distinguishing features—bot says hide where—bot does not know, bot knows, what is it to know here

One might expect Graham to decry this invasion of privacy. Instead, she invites it—“Here at my screen, / can you make me / out? Make me out,” “can you please / track me I do not feel safe”—so as to articulate what facets of interest and intuition resist such tracking and thus help to define the boundaries of our humanity. Even if some searching engine could detect “the smell of these stalks and the moisture they / are drawing up → in order not to die // too fast,” it is not likely, she implies, that it would relate, as she does, the scent of floral rot to the moderation of mortality’s blossoming. Nor will its stalking discover that “first love is taking place” as Mrs. Ramsay does in her desktop copy of To the Lighthouse. Graham does not explicitly link the lighthouse’s beacon to the bot’s surveillance. Nor does she cite Lily Briscoe’s likening of others’ minds to hives that one may visit as a bee. Of Lily she writes merely that she “moves the salt”; later, Graham challenges the bot to track “the bees that did return to the hive today” and “what neural path the neurotoxin took”—presumably in the disoriented brains of the bees that did not return—trusting her human readers to connect the ellipses’ dots. Whereas The Errancy’s disembodied guardian angels anxiously cared for their human wards from on high, the “emblematic subjectivities” in this and other Fast poems lack empathic imagination, to say nothing of benevolence or the lung-warm inspiration that sounds through (per-sonare) a genuine person. Narrowly acquisitive, they mine what is ours for data divested of givenness.

In her previous collection’s “Lapse,” which is among the most compelling and encapsulating poems of her career, Graham recovers a several-decades-old experience through a lapse of judgment, a mistaken feeling. For Seamus Heaney, her predecessor in Harvard’s Boylston Chair, a pen’s thickness in the hand had been “snug as a gun” but recalled his father’s handling of a spade. Graham’s writing implement takes her back to early motherhood because its touch triggers a manual memory of the thick chains of a playground swing on which, in the early 1980s, she pushed her infant outward and thereby upward as a full-body, physical education. Rainwater accumulated under the swing where human strivings for elevation and foot-dragging alike had eroded the soil. As if to show that from such erosion even our acutest organs may have evolved, the poet announces—in the fifty-sixth of the first sentence’s eighty-three lines—that the child’s fleeting reflection in the puddle “giv[es] me for that instant an eye you its iris blinking.”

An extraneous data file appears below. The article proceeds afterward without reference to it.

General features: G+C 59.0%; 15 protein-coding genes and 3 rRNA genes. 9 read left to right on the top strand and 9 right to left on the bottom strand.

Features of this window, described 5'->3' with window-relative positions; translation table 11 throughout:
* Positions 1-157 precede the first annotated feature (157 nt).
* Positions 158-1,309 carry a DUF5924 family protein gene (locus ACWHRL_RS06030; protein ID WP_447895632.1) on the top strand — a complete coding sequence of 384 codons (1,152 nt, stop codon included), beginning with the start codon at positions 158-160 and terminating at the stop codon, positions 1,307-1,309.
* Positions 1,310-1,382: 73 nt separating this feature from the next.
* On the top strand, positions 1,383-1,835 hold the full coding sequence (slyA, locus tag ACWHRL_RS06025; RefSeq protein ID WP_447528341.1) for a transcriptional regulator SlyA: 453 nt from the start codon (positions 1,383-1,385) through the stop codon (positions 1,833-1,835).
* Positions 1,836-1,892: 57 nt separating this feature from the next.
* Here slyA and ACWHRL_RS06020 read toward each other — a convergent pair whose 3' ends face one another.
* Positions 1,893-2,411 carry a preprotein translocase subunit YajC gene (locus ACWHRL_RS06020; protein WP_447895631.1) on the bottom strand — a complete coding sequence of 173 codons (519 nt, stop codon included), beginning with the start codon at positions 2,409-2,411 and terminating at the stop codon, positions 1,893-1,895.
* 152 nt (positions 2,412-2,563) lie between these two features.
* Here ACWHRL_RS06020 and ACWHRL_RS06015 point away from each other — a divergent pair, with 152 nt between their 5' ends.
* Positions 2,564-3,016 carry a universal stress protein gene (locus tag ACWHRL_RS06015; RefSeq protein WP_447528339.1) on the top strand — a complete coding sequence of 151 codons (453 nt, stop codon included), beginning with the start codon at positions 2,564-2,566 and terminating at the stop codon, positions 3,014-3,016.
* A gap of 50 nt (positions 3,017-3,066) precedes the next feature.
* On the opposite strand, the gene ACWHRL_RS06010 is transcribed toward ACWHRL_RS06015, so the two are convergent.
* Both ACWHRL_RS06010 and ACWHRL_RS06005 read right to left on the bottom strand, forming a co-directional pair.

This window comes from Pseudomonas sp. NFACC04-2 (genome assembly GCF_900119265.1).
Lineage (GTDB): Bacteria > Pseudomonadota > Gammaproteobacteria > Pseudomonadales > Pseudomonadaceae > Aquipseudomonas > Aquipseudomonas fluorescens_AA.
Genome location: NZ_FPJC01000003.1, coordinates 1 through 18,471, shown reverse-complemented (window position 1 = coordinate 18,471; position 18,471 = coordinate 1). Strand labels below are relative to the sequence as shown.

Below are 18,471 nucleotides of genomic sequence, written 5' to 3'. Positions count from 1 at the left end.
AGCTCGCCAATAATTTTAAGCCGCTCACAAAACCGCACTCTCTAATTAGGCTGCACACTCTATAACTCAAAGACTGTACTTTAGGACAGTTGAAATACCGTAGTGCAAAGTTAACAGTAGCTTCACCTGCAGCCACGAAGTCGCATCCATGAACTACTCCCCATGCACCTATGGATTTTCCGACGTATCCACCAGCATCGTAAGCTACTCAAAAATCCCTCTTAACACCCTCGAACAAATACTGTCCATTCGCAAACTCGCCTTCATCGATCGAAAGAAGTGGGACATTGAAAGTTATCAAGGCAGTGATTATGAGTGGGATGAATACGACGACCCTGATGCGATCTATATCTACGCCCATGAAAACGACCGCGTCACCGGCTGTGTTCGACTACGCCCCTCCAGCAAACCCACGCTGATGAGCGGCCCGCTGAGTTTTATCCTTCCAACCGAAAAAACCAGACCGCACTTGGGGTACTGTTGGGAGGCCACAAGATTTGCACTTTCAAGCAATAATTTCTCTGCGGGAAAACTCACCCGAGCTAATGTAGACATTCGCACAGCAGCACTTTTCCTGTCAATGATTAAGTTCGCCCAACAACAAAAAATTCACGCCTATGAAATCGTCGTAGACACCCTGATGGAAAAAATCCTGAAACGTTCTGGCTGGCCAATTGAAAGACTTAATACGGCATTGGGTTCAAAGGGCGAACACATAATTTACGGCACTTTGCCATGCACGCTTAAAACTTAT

Nothing in Fast is nearly so evocative of personal and planetary self-overcoming. What initially sounds like energetic dancing or “birdchatter” in one poem is “everything being sung in the magnetic field’s no-upward-rung / unswerving tiny dwelling” of an MRI. This foreclosure of ascent, and of lyric clinamen, is typical. The horizontal arrows with which she punctuates some serial phrases stay horizontal. Having visited the Shroud of Turin, she reflects on the grungy physicality whereby it preserves the image of Christ’s face:

                                   we leave a lot of stain → we are wrapped and wrapped in
                                   gossamer days → at
the end what is left is a trail → of bodyfluid → of all this fear → can you

it → it beats under my shroud → I have to stop the lullaby → when